An Untrustworthy Pinball Machine
On October 22nd, infamous whitehat samczsun posted a tweet containing nothing but an Ethereum address. It didn’t take long for people to track it to an address on the Rinkeby network where the address was used to deploy a contract named “Pinball”. The source code was verified on Etherscan and the game was on.
The goal, as confirmed in a tweet by paradigm_ctf, was to achieve the highest score possible by playing this game that resembled a pinball machine where players can flip flippers to move a ball around and receive various score increments and multipliers by solving certain puzzles and other requirements.
In the first half of this write-up, I will explain the general rules of the game and how I went about solving some of the puzzles. After that, I will go through the process I used to discover a hidden exploit and achieve a much higher score than what would be possible playing within the rules. So if you already know how to play, feel free to skip this first section.
The Advertised Rules
The pinball machine lives on the Rinkeby test network at the following address: 0xffb9205c84d0b209c215212a3cdfc50bf1cfb0e0
I’ve saved a copy of the source code at the time of playing here: https://gist.github.com/kanewallmann/bd5b2543323fe0c53a3b53a0e5730f7c The reason for this will become clear later.
To play you must call the `play` method on the contract with a specially crafted 512 byte array called a “ball”. A ball consists of a header, an array of commands, and some extra data used to control the program flow in a desirable way to produce the highest score possible.
There is a “location” value that can be thought of as an X co-ordinate of a pinball in a pinball machine between 0 and 99 inclusive. 0–32 represent a value on the left hand side of the machine where the left flipper would be, 33–65 is in the middle where the ball would fall through the flippers and 66–99 is on the right. The location value is initialised on game start to a known value (67) and based on the current location value you have a few choice as to how to play. After each command the location is updated in a deterministic pseudo-random manner. Depending on which commands you execute and what state the machine is in, you will be rewarded with increased scores and score multipliers.
Some of the commands require you to solve a puzzle or have certain bytes in certain locations in memory in order to maximise your score or progress through the available “missions”. For example, to complete a mission you have to apply the right flipper and then solve this little puzzle:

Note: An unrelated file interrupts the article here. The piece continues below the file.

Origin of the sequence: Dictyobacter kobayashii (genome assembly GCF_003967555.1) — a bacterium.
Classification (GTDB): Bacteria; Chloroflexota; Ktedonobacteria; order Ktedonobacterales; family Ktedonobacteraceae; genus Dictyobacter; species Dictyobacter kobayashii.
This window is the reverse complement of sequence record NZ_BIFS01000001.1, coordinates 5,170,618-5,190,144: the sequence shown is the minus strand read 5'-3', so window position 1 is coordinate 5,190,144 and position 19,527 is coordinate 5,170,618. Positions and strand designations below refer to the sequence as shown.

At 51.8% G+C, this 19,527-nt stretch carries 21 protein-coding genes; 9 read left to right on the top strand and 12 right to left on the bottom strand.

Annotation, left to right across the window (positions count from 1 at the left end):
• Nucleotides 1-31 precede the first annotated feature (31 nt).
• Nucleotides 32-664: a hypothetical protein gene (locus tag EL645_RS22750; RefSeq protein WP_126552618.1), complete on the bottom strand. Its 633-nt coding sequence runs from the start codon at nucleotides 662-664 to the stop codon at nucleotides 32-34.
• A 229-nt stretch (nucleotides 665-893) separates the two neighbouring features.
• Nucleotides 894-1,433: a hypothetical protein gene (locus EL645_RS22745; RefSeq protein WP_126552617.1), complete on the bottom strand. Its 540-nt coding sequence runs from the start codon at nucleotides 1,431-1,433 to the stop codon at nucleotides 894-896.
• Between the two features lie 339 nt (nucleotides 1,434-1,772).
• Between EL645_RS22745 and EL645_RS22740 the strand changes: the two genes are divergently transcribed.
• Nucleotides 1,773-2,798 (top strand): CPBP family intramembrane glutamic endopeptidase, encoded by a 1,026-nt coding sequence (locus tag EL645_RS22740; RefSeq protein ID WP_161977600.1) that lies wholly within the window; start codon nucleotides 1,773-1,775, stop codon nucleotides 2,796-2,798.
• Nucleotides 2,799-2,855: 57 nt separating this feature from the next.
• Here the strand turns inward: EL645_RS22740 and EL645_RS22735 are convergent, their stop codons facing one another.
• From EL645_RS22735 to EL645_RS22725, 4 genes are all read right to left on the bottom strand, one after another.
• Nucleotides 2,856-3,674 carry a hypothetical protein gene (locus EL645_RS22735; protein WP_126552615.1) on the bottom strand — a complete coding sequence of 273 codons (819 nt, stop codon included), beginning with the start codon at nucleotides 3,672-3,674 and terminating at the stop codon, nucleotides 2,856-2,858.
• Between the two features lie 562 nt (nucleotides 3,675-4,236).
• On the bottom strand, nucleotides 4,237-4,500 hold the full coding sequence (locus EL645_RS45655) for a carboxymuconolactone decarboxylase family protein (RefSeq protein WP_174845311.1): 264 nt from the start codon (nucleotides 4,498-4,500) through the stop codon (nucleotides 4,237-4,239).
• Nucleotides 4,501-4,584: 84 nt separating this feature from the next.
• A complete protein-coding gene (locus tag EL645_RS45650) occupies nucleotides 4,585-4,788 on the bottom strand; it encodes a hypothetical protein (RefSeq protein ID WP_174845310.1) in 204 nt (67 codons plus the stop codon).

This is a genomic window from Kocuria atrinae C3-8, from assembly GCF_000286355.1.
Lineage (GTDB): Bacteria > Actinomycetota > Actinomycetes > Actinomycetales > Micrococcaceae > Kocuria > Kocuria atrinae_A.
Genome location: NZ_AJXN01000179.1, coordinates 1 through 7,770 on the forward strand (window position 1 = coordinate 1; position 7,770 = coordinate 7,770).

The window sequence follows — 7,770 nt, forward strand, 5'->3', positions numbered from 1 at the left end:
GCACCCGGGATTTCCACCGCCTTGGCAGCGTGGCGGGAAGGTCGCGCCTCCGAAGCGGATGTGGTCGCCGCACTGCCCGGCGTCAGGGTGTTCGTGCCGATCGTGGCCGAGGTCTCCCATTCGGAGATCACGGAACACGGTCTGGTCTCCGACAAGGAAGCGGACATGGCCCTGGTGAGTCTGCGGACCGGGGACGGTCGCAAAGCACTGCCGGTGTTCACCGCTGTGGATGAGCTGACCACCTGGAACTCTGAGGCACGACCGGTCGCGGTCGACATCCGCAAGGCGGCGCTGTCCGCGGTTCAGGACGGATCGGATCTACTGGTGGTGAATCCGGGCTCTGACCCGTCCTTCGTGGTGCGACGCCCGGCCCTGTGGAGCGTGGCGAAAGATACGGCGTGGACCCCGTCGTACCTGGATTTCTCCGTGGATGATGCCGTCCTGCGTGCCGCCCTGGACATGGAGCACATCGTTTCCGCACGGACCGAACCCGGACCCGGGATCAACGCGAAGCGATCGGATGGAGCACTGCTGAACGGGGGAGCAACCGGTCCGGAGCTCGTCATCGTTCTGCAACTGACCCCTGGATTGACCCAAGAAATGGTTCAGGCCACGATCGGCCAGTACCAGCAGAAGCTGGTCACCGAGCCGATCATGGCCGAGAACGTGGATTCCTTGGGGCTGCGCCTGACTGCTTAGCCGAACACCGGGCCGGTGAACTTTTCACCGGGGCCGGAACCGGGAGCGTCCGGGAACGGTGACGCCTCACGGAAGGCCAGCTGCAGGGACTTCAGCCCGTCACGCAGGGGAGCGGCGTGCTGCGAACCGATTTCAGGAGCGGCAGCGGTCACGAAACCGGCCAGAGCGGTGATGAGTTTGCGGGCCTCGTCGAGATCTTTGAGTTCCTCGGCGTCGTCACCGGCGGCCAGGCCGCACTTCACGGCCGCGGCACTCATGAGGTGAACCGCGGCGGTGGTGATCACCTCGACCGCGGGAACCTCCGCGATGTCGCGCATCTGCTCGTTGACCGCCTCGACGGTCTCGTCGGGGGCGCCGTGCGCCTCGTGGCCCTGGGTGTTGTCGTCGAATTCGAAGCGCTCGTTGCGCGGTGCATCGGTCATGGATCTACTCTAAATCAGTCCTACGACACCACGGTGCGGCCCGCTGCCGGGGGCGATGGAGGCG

You need to find 10 uint16 values whose product is 0x020c020c. If you perform prime factorisation on this value you will find that one of the distinct prime factors is greater than the maximum value a uint16 can encode. Meaning there is no way to multiply any number of uint16 values together to arrive at this value.
The unchecked block should make it immediately obvious that you need to rely on an integer overflow to solve this one. I initially solved this by hand with a bit of brute forcing but it is interesting to see the different methods used by other players to solve this.
adietrichs used a hand rolled prime factorisation script written in python:
karmacoma_eth used the symbolic execution engine of hevm (provided by dapptools)
And just for fun, I later wrote a python script that uses the Z3 solver which can be found here: https://gist.github.com/kanewallmann/17bfd525234dc224c5ed428bc08d56cc
Based on the general rules above, you should be able to see the way to win at this game is to search through the possible program paths to find one that leads to the highest score. And it’s relatively easy to get a score on the board simply brute forcing your way through. This is how I got the first few high scores in the first days following it’s deployment.
It wasn’t long though before adietrichs blew my hand-crafted submissions out of the water by automating what I was doing (sluggishly) by hand:
At this stage I was ready to concede defeat as I knew any improvement I could make would be marginal and he had already hit all but one of the milestones of the machine (completing all the missions and getting all the available score multipliers). Or so I thought.
A rumor began spreading that there was still an exploit yet to be taken advantage of and when samczsun confirmed the rumor and added that it would result in “orders of magnitudes” greater score potential, I was once again motivated to continue playing.
The Hidden Rule
Knowing that there was an intentional exploit in the contract, I set out to look for all the usual suspects.
The contract was compiled with solc v0.8.9. So integer overflows are impossible by default. Only arithmetic operations within “unchecked” blocks can overflow without reverting. Analysing the two unchecked blocks came up with nothing. Overflowing here was intentional and unexploitable.
The contract contains no external or delegate calls so there is no possibility of a reentrancy exploit or delegatecall shenanigans. The contract has no payable methods and does not operate on msg.value in any way. Storage is used minimally to store submissions and keep track of the top submission.
In 2 situations, it was possible to read memory values outside of the bounds of your ball. Directly after the ball in memory was msg.sender and keccak256(ball), both values that we have control over. So I spent a lot of time poking at this flaw but once again found nothing exploitable.
I scoured over the game logic to look for non-obvious paths and states but everything came up squeaky clean.
At this time I was beginning to suspect that samczsun was trolling and there was no exploit to be found or something fishy was at play. I had ruled out all the obvious options and all that remained was an absurd one — a 0day exploit in the EVM or solc.
“When you have eliminated all which is impossible, then whatever remains, however improbable, must be the truth” — Sherlock Holmes